# Understanding Geodesic Parametrization on a Sphere

• I
• Jufa
In summary: In your case:##L = \sqrt{\dot{\theta}^2+sin^2(\theta)\dot{\phi}^2}##so:##\dfrac{d}{d\lambda} (\dot{\theta}) = -\dfrac{1}{2} \dfrac{\partial}{\partial \theta} (\dot{\theta}^2 + \sin^2(\theta) \dot{\phi}^2)##and:##\dfrac{d}{d\lambda} (sin^2(\theta) \dot{\phi}) = -\dfrac{1}{2} \dfrac{\partial}{\partial \phi} (\dot{\theta}^2 + \
Jufa
Let us consider a sphere of a unit radius . Therefore, by choosing the canonical spherical coordinates ##\theta## and ##\phi## we have, for the differential length element:

$$dl = \sqrt{\dot{\theta}^2+sin^2(\theta)\dot{\phi}^2}$$

In order to find the geodesic we need to extremize the following:

$$\int_{\lambda_0}^{\lambda_f} {\sqrt{\dot{\theta}^2+sin^2(\theta)\dot{\phi}^2}} d\lambda$$

We can do it so by imposing the Euler-Lagrange equations for the lagrangian ## L = \sqrt{\dot{\theta}^2+sin^2(\theta)\dot{\phi}^2} ## or equivalently, for the lagrangian ## L' = L^2 ##. These equations for L' look like:

$$\ddot{\theta} +sin(\theta)cos(\theta)\dot{\phi}^2 = 0$$

$$\ddot{\phi}+ cot(\theta) \dot{\phi}\dot{\theta}=0$$

I am pretty sure that I am right until here.
What does not make sense to me is the following:
Suppose you choose a curve in which ## \theta = \pi/2## i.e. both its first and second derivative vanish.
Then we get the following condition:

$$\ddot{\phi} = 0$$

But why does that happen? Once we have fixed the angle ## \theta## we have also fixed the curve (geodesic) and the only condition on ##\phi(\lambda)## should be that it is continuous and injective (i.e., it does not make ##\phi## go back and forth).
For example, the parametrization ##\phi(\lambda) = \frac{\lambda^2}{2\pi}## (which does not have a null second derivative) from ##\lambda_0 = 0## to ##\lambda_f =2 \pi## should be as valid as the parametrization ##\phi(\lambda) = \lambda## from ##\lambda_0 = 0## to ## \lambda_f = 2\pi ##.Thanks in advance.

Last edited:
To extremise with Lagrangian ##L## is not equivalent to extremising with ##L^2##. If you use ##L^2## it is the same as using ##L## with the additional requirement that ##L## is constant and doing so will therefore give you an affinely parametrised geodesic - ie, a geodesic with a constant length tangent. This coincides with the geodesic concept introduced by a connection.

Jufa
Orodruin said:
To extremise with Lagrangian ##L## is not equivalent to extremising with ##L^2##. If you use ##L^2## it is the same as using ##L## with the additional requirement that ##L## is constant and doing so will therefore give you an affinely parametrised geodesic - ie, a geodesic with a constant length tangent. This coincides with the geodesic concept introduced by a connection.

It's worth going through the exercise. In general, if ##L## is a "lagrangian" of the form:

##L = \sqrt{g_{ij} \dfrac{dx^i}{d\lambda} \dfrac{dx^j}{d\lambda}}##

then extremizing the action gives:

##\dfrac{d}{d\lambda} (g_{i j} \dfrac{dx^j}{d\lambda}) - \dfrac{1}{2} (\dfrac{\partial}{\partial x^i} g_{kj}) \dfrac{dx^k}{d\lambda} \dfrac{dx^j}{d\lambda} = g_{ij} \dfrac{dx^j}{d\lambda} \dfrac{\frac{dL}{d\lambda}}{L}##

The additional requirement that ##L## is unchanging as a function of ##\lambda## gives the usual form of the geodesic equation.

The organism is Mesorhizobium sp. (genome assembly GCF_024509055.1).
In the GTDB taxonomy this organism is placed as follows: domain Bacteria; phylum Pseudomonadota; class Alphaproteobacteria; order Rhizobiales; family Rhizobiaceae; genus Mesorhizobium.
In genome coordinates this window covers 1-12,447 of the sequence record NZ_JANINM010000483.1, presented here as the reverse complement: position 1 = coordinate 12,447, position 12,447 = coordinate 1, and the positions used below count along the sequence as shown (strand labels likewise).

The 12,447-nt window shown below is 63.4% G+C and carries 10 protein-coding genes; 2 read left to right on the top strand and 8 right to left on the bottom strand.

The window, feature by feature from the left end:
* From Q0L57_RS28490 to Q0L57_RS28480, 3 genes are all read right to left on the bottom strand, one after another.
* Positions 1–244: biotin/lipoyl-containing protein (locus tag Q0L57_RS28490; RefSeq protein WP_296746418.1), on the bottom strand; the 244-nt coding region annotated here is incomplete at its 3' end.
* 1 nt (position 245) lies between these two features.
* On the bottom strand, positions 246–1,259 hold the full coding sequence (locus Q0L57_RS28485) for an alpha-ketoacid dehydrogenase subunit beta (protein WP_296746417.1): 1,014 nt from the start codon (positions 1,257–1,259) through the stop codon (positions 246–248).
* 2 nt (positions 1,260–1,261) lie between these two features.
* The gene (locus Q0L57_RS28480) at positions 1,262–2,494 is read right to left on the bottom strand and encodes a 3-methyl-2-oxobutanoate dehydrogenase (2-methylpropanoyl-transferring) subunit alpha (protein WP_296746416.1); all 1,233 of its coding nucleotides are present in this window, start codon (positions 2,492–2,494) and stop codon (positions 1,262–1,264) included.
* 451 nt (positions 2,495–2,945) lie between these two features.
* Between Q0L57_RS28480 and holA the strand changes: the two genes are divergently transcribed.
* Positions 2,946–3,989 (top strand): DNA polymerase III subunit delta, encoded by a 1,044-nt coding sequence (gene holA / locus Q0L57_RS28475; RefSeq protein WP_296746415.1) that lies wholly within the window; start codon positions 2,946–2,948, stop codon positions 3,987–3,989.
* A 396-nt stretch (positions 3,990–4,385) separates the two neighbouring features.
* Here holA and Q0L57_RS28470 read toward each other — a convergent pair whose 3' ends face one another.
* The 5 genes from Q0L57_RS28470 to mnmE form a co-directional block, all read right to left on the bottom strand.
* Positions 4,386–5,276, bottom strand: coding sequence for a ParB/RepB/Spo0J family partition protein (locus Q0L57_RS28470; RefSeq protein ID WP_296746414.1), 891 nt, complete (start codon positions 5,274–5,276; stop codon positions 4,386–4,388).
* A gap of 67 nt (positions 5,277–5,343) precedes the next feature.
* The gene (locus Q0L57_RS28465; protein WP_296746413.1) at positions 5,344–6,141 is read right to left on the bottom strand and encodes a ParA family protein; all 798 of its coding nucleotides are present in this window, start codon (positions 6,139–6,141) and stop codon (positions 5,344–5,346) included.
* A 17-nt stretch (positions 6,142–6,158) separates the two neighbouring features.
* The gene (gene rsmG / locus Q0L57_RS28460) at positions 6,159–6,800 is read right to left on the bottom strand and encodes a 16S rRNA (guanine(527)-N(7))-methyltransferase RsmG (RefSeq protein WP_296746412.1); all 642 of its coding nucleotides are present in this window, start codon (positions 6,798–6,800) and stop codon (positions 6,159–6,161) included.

## What is geodesic parametrization?

Geodesic parametrization is a mathematical method used to describe and analyze the curvature and shape of surfaces in geometry. It involves parametrizing a surface using a set of parameters, such as coordinates, to represent points on the surface.

## What is the purpose of geodesic parametrization?

The purpose of geodesic parametrization is to simplify the study of surfaces by representing them in a way that is easier to analyze and manipulate. It allows for the calculation of important geometric properties, such as curvature and distance, which can be used in various applications in mathematics, physics, and engineering.

## How is geodesic parametrization different from other methods of parametrization?

Geodesic parametrization differs from other methods of parametrization, such as Cartesian coordinates or polar coordinates, in that it takes into account the intrinsic geometry of the surface. This means that the parameters used in geodesic parametrization are related to the surface itself, rather than an external coordinate system.

## What are the benefits of using geodesic parametrization?

There are several benefits to using geodesic parametrization. It allows for a more accurate representation of the surface, as it takes into account its intrinsic geometry. It also simplifies calculations and analysis of the surface, making it easier to study and understand. Additionally, geodesic parametrization can be used in various applications, such as computer graphics and image processing.

## Are there any limitations to geodesic parametrization?

While geodesic parametrization is a useful method for studying surfaces, it does have some limitations. It may not be suitable for highly complex surfaces or those with irregularities, as it relies on smooth and continuous functions. Additionally, the choice of parameters can affect the accuracy and usefulness of geodesic parametrization.

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